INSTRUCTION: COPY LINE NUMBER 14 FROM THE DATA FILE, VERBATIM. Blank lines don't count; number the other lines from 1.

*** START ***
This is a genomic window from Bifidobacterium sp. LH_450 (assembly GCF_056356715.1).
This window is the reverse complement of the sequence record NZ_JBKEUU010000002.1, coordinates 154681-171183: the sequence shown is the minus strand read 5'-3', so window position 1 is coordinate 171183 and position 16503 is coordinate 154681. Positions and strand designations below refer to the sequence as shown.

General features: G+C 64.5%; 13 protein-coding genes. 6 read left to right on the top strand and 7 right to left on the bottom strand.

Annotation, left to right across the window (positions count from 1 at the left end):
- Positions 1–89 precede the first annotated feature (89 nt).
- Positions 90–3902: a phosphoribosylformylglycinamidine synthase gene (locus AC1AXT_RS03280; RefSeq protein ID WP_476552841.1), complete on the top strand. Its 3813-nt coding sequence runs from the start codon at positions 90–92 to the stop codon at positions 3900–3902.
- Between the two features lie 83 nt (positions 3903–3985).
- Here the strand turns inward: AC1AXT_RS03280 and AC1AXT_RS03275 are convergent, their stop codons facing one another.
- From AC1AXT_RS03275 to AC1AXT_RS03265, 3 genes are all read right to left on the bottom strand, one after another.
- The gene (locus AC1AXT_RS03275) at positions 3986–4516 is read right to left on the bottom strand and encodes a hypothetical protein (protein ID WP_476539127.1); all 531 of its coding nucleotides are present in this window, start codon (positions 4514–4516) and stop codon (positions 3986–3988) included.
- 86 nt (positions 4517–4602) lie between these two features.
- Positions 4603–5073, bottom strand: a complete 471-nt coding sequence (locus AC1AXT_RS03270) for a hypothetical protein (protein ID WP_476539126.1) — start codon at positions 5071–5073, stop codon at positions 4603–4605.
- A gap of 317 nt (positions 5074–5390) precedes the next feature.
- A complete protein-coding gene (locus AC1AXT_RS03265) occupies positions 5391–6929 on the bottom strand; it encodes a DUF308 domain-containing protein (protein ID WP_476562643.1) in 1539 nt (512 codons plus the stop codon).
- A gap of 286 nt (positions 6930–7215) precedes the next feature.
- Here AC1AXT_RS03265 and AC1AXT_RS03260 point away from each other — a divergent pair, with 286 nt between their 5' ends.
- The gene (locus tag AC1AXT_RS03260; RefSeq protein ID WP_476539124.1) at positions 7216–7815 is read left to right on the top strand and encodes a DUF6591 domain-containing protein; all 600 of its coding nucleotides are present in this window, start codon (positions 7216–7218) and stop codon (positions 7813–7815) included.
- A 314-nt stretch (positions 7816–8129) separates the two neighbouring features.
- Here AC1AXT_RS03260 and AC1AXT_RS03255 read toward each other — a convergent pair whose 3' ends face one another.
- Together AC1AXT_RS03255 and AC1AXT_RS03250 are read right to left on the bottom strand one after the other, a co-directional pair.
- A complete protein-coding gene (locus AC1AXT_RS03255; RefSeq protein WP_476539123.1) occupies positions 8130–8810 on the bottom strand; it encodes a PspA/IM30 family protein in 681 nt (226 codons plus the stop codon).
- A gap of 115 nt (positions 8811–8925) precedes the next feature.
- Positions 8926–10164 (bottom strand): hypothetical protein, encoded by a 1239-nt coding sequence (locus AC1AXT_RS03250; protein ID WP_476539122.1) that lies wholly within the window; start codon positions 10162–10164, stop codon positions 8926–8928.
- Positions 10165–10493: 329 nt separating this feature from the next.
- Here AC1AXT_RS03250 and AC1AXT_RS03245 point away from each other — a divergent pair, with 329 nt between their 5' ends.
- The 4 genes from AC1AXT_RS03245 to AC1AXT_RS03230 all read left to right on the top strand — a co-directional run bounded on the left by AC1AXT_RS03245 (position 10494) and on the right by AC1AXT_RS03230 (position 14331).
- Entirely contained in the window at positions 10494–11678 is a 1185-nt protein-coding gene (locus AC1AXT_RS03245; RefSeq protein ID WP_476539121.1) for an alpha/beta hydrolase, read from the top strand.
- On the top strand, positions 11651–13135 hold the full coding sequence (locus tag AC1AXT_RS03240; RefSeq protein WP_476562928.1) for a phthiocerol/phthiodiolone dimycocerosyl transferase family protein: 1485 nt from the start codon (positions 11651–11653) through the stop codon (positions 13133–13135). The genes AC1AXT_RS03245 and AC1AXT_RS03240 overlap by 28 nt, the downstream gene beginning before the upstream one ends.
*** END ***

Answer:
- A complete protein-coding gene (locus AC1AXT_RS03265) occupies positions 5391–6929 on the bottom strand; it encodes a DUF308 domain-containing protein (protein ID WP_476562643.1) in 1539 nt (512 codons plus the stop codon).